After our recent Women in Banking Event: What’s your bank balance? guest speaker author Dr. Leda Glyptis’ PhD thought-provoking talk revealed only 15% of people in senior roles in banking are held by women, and that there are zero (yes, zero) women at senior level positions in Silicon Valley’s 150 tech firms. Unlike these firms, Currencycloud does have women at senior positions – so we asked Lauren Passey, VP NB Sales, EMEA and North America at Currencycloud what advice she’d give to women starting out. We also asked our Head of Engagement Andrew Milne, about what Currencycloud is doing to advance gender equality for current and future employees.
As Dr. Leda Glyptis said, it’s hard to put a positive spin on the situation currently facing women in banking, but here we look at ways to address that imbalance in numbers and power – and the positive steps that can be made in the industry, and that are being made at Currencycloud.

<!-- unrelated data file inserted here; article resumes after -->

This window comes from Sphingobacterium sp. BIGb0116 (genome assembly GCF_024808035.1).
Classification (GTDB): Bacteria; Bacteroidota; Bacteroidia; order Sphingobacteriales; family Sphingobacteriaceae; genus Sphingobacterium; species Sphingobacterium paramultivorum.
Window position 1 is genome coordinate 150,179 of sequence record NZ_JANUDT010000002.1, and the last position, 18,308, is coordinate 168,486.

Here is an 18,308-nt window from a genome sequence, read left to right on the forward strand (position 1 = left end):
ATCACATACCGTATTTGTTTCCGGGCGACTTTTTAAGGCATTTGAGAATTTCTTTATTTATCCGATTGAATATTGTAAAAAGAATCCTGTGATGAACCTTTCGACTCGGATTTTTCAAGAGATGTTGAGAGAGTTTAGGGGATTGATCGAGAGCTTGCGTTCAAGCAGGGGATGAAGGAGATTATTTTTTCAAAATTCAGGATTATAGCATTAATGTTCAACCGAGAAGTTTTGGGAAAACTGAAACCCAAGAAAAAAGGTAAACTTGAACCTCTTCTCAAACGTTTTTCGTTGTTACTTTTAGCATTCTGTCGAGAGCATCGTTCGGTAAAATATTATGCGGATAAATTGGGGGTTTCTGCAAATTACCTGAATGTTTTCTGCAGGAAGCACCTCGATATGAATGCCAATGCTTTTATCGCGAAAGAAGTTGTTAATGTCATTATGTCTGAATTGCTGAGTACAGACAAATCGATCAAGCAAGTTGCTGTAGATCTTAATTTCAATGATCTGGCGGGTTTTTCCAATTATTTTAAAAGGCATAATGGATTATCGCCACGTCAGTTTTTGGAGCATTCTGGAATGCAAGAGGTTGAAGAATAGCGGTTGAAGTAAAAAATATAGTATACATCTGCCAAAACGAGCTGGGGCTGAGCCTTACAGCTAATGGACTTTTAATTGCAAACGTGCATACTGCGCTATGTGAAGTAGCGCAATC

Diversity and Inclusion shouldn’t be a smoke screen
Dr Leda Glyptis noted that women make up 46.5% of Europe’s financial services sector, and 48% of the US’ financial services sector. We are, she says, ‘doing ok in terms of being there.’ Yet these same studies show only 15% of senior management and executive positions are occupied by women. Finance is still a male-dominated industry – and nowhere is this clearer than in the boardrooms of the 150 top Fintech companies which have zero women represented. Despite active and ongoing Diversity and Inclusion initiatives in most financial companies, the figures don’t lie. Women are not represented at senior level. Dr. Glyptis urges employees to focus on what (or who) is holding women back, and if necessary, point fingers. Diversity and Inclusion has a lot of soft edges, but it needs to be sharper to be more effective. Says Dr. Glyptis, ‘We need to start having those uncomfortable conversations.’